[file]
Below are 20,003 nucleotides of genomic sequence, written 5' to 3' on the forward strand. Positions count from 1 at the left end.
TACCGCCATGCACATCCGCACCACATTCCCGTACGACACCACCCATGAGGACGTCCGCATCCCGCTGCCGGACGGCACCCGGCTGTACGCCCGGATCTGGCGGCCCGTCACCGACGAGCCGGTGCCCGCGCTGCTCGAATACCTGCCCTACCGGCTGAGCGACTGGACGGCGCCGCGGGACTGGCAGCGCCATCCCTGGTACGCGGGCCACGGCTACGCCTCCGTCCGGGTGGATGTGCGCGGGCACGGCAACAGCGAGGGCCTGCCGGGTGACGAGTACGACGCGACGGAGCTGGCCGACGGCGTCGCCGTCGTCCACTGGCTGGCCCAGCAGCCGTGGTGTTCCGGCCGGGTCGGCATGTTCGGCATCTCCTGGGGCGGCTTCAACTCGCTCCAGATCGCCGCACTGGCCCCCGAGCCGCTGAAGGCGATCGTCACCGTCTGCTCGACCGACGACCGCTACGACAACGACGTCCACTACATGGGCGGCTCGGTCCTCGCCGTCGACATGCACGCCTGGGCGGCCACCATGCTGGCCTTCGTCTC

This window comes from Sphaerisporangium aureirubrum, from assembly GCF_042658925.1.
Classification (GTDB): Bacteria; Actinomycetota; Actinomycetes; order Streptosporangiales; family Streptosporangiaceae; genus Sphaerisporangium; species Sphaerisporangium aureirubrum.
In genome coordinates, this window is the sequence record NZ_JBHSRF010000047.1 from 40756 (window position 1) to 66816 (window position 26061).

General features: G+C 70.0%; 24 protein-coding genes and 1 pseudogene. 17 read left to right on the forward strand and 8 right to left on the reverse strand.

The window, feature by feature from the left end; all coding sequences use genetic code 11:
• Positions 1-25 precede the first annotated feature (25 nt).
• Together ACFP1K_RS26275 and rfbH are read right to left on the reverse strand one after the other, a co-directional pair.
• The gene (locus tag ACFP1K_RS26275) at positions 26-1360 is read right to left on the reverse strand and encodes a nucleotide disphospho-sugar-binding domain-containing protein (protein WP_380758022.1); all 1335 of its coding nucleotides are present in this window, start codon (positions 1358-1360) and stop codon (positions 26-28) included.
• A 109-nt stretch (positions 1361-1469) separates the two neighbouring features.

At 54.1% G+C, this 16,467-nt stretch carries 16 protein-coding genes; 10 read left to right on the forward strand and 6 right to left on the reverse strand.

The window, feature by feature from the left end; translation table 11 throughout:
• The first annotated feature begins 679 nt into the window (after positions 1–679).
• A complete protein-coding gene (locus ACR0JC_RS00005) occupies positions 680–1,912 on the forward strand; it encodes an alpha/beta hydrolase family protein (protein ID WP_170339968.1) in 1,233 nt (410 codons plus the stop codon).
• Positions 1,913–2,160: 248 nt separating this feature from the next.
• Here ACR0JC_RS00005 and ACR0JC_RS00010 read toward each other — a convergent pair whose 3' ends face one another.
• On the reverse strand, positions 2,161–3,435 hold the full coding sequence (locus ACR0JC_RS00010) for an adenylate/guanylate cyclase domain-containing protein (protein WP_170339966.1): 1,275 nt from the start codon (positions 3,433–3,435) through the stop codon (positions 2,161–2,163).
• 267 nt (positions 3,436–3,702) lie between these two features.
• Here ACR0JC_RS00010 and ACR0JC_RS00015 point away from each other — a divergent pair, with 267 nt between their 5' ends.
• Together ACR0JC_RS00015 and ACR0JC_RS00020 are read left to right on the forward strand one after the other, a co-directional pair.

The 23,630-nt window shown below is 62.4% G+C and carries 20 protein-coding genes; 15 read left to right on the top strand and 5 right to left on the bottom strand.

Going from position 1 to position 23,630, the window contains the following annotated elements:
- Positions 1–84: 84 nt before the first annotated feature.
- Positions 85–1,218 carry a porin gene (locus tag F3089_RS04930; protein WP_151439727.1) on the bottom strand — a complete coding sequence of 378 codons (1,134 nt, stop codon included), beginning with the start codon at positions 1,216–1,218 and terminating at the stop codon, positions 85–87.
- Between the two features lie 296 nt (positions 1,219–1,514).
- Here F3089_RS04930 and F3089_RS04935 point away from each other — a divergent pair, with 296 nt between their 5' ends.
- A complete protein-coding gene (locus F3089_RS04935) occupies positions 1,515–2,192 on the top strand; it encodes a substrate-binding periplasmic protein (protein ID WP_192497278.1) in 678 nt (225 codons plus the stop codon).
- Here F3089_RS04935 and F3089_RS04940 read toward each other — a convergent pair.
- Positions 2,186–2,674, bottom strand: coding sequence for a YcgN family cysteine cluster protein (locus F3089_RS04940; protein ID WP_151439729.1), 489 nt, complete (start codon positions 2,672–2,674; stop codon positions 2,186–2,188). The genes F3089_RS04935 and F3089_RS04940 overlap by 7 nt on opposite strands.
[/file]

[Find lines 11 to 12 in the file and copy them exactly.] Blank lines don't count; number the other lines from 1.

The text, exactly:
• A 109-nt stretch (positions 1361-1469) separates the two neighbouring features.

At 54.1% G+C, this 16,467-nt stretch carries 16 protein-coding genes; 10 read left to right on the forward strand and 6 right to left on the reverse strand.